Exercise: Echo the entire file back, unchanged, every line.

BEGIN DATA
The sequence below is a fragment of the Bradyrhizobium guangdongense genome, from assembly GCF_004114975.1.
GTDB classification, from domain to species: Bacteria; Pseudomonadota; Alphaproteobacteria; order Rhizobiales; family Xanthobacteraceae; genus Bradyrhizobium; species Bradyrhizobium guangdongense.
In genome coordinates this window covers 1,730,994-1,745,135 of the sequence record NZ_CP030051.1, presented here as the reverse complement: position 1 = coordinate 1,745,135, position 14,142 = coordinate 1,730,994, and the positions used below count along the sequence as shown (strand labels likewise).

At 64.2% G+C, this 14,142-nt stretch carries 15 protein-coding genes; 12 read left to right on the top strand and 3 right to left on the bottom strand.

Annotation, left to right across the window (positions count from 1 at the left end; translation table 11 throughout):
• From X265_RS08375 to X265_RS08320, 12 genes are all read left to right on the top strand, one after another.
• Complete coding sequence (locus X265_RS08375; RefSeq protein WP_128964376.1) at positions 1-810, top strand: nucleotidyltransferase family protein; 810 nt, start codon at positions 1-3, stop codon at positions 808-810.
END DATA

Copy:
The sequence below is a fragment of the Bradyrhizobium guangdongense genome, from assembly GCF_004114975.1.
GTDB classification, from domain to species: Bacteria; Pseudomonadota; Alphaproteobacteria; order Rhizobiales; family Xanthobacteraceae; genus Bradyrhizobium; species Bradyrhizobium guangdongense.
In genome coordinates this window covers 1,730,994-1,745,135 of the sequence record NZ_CP030051.1, presented here as the reverse complement: position 1 = coordinate 1,745,135, position 14,142 = coordinate 1,730,994, and the positions used below count along the sequence as shown (strand labels likewise).

At 64.2% G+C, this 14,142-nt stretch carries 15 protein-coding genes; 12 read left to right on the top strand and 3 right to left on the bottom strand.

Annotation, left to right across the window (positions count from 1 at the left end; translation table 11 throughout):
• From X265_RS08375 to X265_RS08320, 12 genes are all read left to right on the top strand, one after another.
• Complete coding sequence (locus X265_RS08375; RefSeq protein WP_128964376.1) at positions 1-810, top strand: nucleotidyltransferase family protein; 810 nt, start codon at positions 1-3, stop codon at positions 808-810.